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At least 10 people were killed and 10 others injured after a mass shooting in Monterey Park, California, on Saturday night, which occurred as the city’s large Asian American community celebrated the Lunar New Year weekend.
Much remains unknown, but scenes of agony and horror are becoming increasingly familiar in America. In fact, Saturday’s mass shooting joins a staggering *32* others from just the first three weeks of 2023, according to the Gun Violence Archive.
Communities from Goshen, California, to Baltimore, Maryland, are reeling as others prepare for the possibility of similar violence in their own backyards.
“A time of cultural celebration … and yet another community torn apart by senseless gun violence,” Vice President Kamala Harris told a crowd in Tallahassee, Florida, on Sunday. “All of us in this room and in our country understand that this violence must stop.”
But how that will play out with a divided Congress, vastly different policy prescriptions, and a deeply entrenched gun culture remains to be seen.
It’s bad any way you look at it.
Gunshot wounds are now the leading cause of death among people under the age of 24 in the United States, according to a study published in the December 2022 issue of Pediatrics, the journal of the American Academy of Pediatrics.
From 2015 to 2020, there were at least 2,070 unintentional shootings of children under 18 in the U.S., according to a report by Everytown. These shootings resulted in 765 deaths and 1,366 injuries.
Uneven burden. A study published late last year in JAMA Network Open analyzed gun deaths over the past three decades — a total of more than 1 million lives lost since 1990.
The researchers found that gun deaths have increased for most demographic groups in recent years — especially during the Covid-19 pandemic — but vast disparities persist. The homicide rate among young black men — 142 homicide deaths for every 100,000 black men ages 20 to 24 — was nearly 10 times higher than the overall rate of gun deaths in the U.S. in 2021.
Americans are armed like few others. There are about 393 million privately owned firearms in the U.S., according to an estimate by the Swiss-based Small Arms Survey. That makes 120 guns for every 100 Americans.
Although it is difficult to estimate the exact number of firearms owned by civilians due to a number of factors—including unregistered weapons, illegal trade, and global conflict—no other nation has more civilian guns than people.
About 45 percent of U.S. adults say they live in a household with a gun, according to an October 2022 Gallup poll.
The Gun Violence Archive, like CNN, defines a mass shooting as one in which at least four people, excluding the shooter, are shot.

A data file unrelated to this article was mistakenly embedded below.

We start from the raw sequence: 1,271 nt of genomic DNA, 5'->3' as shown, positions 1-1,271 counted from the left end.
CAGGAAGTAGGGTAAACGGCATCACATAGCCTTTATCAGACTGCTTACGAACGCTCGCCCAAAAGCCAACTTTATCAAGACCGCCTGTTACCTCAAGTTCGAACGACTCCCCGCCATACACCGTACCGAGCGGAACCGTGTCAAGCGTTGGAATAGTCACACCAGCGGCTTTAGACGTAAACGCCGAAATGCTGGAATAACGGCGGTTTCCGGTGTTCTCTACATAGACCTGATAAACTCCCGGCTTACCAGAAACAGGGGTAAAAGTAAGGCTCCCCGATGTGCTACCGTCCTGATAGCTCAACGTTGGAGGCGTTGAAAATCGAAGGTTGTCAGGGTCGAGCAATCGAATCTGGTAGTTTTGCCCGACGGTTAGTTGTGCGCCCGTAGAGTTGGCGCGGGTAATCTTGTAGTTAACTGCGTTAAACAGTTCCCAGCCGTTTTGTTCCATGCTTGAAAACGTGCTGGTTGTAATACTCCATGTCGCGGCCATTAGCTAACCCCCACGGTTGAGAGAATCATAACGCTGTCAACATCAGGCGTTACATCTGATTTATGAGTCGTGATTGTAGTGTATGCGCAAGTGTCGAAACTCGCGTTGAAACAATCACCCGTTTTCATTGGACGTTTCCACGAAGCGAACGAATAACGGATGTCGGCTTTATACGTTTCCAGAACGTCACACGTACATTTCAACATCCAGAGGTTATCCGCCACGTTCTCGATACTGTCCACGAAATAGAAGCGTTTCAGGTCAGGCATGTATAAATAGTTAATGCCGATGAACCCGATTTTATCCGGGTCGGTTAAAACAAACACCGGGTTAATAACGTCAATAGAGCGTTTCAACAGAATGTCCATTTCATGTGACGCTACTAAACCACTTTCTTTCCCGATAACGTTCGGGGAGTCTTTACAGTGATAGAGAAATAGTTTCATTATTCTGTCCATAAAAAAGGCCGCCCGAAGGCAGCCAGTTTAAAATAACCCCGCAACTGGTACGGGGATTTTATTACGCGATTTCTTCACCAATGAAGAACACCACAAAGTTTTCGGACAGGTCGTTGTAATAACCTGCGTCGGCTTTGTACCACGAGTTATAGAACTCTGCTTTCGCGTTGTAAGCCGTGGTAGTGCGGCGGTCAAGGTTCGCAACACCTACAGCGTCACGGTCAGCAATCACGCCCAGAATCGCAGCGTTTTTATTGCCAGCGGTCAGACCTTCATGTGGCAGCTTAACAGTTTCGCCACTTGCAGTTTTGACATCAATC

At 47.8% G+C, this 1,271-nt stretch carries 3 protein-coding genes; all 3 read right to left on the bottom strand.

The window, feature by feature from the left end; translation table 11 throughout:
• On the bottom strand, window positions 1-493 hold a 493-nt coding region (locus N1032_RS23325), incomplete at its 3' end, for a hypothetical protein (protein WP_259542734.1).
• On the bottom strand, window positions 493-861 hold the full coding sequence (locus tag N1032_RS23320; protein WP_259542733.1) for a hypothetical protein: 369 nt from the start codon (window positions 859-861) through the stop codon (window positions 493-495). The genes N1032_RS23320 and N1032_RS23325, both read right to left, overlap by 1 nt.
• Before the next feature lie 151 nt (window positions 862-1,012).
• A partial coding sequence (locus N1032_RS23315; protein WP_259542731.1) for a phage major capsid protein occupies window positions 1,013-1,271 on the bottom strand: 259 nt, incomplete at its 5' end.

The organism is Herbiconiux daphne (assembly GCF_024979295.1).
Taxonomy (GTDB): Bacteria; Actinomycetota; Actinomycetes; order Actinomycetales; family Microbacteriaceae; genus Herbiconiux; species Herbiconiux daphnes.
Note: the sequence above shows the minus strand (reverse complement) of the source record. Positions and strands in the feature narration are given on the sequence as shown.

But what defines a mass shooting depends on who you ask.
The Federal Bureau of Investigation, for example, cited 2012 legislation that defined a “mass murder” as “three or more killings in a single incident.”
Mass Shooting Tracker, a crowd-sourced database, defines a mass shooting as “a single outbreak of violence in which four or more people are shot.”
Everytown For Gun Safety defines a mass shooting as any incident in which four or more people are shot and killed, excluding the shooter.
The lack of a firm definition does not help to address the problem. And the slipperiness opens up room for different interpretations of the data. The conservative Daily Caller, for example, cited a definition of “public mass shootings” included in a 2013 Congressional Research Service report that was so narrow it identified only 78 of them between 1983 and 2012.
A 2019 research paper published in Injury Epidemiology addresses this issue: “The Gun Violence Archive recorded the most mass shooting incidents at 346 incidents in 2017, while Mother Jones recorded only 11.”
The authors’ conclusion? “Establishing a definition of ‘mass shooting’ will improve the quality of the analyzes performed.” This could lead to an improvement not only in public awareness and understanding of the facts of mass shootings, but also in arguments for policymakers for legislation that could alleviate the burden that mass shootings place on society.
It certainly shouldn’t be. States that have enacted laws to reduce gun-related deaths have made significant changes, a previous, in-depth CNN analysis found:
Australia. Less than two weeks after Australia’s worst mass shooting, the federal government introduced a new program banning shotguns and shotguns and standardizing the licensing and registration of gun owners across the country. Over the next 10 years, gun deaths in Australia fell by more than 50%.
A 2010 study found that the government’s 1997 buyback program — part of the overall reform — led to an average drop in gun suicide rates of 74 percent over the next five years.
South Africa. Gun-related deaths almost halved over a 10-year period after new gun legislation, the Firearms Control Act of 2000, went into effect in July 2004. The new laws made it much harder to obtain firearm.
New Zealand. Gun laws were quickly amended following the Christchurch mosque shootings in 2019. Just 24 hours after the attack, which killed 51 people, Prime Minister Jacinda Ardern announced the law would change.
New Zealand’s parliament voted almost unanimously to change the country’s gun laws less than a month later, banning all military-style semi-automatic weapons.
Great Britain tightened its gun laws and banned most private gun ownership after a mass shooting in 1996, a move that saw gun deaths drop by nearly a quarter in a decade.
But America’s gun culture is a global difference. For now, the deadly cycle of violence seems destined to continue.